Image credit Gupta et al. 2016 https://doi.org/10.1016/j.ajur.2016.11.002 https://www.sciencedirect.com/science/article/pii/S2214388216300881#fig2
Most people are told that inguinal hernia repair is a low risk surgery. While death or severe injury is rare, penile or testes pain after hernia repair is not a novel or recent finding. In 1943, Magee first discussed patients having genitofemoral neuralgia after appendix surgery. By 1945, both Magee and Lyons stated that surgical neurolysis gave relief of genital pain following surgical injury (neurolysis is a surgical cutting of the nerve to stop all function). However, it should be noted that with neurolysis, sensory loss will also occur, which is an undesired symptom for sexual function and pleasure. In 1978 Sunderland stated genitofemoral neuralgia was a well-documented chronic condition after inguinal hernia repair.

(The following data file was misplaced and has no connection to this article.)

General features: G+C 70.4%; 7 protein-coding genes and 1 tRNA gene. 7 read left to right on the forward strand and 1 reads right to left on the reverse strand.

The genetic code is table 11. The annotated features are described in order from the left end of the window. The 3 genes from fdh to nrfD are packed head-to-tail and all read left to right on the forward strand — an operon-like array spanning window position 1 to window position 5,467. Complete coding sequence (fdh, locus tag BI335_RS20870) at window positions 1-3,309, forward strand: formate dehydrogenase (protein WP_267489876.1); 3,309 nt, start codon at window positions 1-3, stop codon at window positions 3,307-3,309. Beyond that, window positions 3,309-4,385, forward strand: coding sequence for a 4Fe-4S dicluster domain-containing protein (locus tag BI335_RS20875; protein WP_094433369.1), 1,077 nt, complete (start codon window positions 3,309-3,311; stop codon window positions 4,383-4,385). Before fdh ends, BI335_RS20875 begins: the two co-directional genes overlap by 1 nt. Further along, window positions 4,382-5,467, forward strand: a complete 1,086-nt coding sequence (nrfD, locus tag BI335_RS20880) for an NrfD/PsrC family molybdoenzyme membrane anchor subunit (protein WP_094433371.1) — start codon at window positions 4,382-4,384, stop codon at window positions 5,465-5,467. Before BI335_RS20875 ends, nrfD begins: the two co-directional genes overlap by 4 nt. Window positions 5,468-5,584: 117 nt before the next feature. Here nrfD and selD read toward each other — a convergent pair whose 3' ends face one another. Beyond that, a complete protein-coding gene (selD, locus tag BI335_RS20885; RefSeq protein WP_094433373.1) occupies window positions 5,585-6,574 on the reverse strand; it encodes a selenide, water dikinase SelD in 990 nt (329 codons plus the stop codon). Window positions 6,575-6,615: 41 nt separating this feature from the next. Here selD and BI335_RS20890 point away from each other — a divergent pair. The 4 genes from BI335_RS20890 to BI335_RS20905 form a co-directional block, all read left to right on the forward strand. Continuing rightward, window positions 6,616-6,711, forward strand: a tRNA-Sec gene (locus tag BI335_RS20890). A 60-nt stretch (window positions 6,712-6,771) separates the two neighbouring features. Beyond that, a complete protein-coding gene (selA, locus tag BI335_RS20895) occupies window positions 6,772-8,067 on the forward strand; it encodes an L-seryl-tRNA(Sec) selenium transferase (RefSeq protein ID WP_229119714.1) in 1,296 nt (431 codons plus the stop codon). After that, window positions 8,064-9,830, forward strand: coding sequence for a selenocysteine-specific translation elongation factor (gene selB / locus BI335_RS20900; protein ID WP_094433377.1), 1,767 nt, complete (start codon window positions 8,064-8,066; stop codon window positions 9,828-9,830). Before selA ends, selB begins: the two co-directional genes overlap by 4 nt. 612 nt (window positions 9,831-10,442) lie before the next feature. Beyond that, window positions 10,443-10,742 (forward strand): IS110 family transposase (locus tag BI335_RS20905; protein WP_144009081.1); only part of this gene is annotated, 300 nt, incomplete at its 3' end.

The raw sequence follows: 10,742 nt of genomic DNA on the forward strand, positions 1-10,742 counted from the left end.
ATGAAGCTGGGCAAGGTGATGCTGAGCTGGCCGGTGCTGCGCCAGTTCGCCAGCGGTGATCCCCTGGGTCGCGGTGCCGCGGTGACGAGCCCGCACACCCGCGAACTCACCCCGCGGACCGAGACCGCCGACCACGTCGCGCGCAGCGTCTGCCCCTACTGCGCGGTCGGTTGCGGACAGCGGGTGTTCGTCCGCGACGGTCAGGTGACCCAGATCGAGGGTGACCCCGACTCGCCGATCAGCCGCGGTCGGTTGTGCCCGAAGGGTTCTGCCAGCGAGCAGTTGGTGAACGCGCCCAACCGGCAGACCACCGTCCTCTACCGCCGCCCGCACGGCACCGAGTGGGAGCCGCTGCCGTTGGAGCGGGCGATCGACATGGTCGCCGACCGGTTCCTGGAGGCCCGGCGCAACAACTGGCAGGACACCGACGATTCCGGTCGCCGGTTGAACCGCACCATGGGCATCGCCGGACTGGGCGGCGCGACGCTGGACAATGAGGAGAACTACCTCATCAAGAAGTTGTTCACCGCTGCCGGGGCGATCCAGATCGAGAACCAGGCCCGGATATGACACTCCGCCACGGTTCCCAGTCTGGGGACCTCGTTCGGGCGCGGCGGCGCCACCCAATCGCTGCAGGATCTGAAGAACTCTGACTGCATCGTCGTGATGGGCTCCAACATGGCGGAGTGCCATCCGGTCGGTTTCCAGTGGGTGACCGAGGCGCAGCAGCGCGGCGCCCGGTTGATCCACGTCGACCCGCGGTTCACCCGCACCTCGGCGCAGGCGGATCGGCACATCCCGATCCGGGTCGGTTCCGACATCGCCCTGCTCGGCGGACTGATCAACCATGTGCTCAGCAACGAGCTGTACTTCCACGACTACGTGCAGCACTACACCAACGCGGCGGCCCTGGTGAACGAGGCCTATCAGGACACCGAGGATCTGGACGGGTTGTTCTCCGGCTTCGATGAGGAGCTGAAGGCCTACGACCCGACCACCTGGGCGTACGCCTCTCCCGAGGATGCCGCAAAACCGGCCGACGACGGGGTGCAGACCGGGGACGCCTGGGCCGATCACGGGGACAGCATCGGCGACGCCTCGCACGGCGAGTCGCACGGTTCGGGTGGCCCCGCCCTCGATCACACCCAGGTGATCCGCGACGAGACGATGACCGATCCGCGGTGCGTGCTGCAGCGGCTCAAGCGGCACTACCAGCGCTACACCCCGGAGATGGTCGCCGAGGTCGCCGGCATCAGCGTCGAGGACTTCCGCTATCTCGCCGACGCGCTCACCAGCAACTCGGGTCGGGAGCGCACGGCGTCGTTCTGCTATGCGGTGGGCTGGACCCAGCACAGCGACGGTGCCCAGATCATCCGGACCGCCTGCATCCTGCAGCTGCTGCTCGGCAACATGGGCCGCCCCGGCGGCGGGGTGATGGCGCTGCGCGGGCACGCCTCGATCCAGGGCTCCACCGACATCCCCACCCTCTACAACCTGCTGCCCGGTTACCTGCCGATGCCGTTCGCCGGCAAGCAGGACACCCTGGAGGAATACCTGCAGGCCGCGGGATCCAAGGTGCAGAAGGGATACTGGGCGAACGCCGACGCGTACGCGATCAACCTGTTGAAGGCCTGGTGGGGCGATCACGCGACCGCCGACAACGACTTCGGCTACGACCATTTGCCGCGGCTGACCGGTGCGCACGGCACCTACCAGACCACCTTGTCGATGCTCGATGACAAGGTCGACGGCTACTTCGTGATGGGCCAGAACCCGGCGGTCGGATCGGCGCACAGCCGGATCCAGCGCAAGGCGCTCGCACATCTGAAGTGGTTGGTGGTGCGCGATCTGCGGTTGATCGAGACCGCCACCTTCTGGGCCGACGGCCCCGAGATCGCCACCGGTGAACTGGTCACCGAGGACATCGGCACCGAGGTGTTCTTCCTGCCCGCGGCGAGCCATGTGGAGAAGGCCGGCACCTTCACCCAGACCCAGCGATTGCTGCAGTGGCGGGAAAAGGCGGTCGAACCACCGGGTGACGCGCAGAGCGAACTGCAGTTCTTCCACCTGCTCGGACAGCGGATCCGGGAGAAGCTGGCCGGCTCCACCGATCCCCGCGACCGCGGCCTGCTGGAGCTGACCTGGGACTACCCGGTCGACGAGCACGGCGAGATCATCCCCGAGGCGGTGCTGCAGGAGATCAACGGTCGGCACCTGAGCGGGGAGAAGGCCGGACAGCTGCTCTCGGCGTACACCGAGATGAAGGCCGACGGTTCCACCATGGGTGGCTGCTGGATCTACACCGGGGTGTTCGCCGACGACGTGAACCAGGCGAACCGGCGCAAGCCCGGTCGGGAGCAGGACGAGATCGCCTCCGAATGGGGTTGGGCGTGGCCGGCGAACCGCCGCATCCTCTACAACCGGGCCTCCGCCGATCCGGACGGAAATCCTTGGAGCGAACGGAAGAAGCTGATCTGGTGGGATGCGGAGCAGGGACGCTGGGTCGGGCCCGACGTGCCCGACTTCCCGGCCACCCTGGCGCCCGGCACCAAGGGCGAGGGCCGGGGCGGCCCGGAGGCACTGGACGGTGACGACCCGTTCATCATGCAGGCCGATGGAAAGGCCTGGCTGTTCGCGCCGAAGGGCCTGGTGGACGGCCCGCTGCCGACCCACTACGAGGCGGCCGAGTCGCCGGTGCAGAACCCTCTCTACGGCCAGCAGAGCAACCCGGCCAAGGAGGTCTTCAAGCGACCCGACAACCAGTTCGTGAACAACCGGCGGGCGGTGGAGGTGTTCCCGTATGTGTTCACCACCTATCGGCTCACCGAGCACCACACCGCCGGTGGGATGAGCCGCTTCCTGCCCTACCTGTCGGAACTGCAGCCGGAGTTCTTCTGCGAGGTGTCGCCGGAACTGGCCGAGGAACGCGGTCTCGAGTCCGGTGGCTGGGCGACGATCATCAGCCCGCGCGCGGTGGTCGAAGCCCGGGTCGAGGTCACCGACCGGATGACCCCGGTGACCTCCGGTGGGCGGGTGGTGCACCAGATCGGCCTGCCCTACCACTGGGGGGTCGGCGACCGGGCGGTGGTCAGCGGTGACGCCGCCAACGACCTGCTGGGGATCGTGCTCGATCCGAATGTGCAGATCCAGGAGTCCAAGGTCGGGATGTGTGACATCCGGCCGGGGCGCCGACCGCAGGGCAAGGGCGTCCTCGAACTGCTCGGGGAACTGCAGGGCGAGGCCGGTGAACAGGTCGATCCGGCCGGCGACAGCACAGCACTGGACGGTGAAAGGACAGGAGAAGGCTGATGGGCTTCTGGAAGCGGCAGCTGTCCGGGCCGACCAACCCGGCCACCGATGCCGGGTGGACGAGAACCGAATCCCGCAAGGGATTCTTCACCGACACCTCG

Let’s do a quick anatomy review. The inguinal canal is located at the lower abdomen and is actually an extension of the external oblique muscles. Is travels along the line from the ASIS to the pubic tubercle, occupying grossly the medial third of this segment. It has a lateral ring where contents from the abdomen exit and a medial ring where the contents of the canal exit superficially. This ring contains the spermatic cord (male), round ligament (female), as well as the ilioinguinal and genitofemoral nerves. For males, in early life, the testes descend from the abdominal cavity to the exterior scrotal sac through the inguinal canal, bringing a layer of the obliques, transverse abdominus, and transversalis fascia with them within the first year of life. Just as a female can experience prolapse from prolonged increased intra-abdominal pressure, a male can have a herniation through the anterior abdominal wall and inguinal canal with increased abdominal pressure. Such pressure inducing activities can be lifting, coughing, and sports activities. When this occurs, an inguinal hernia repair is generally indicated. Because the genitofemoral nerve is within the contents of the inguinal canal, it can be susceptible to surgery in this area. The genitofemoral nerve has sensory innervation to the penis and testes and is responsible for the cremasteric reflex. Symptoms of genitofemoral neuralgia in men can be penis or testes pain, numbness, hypersensitivity, and decreased sexual satisfaction or function.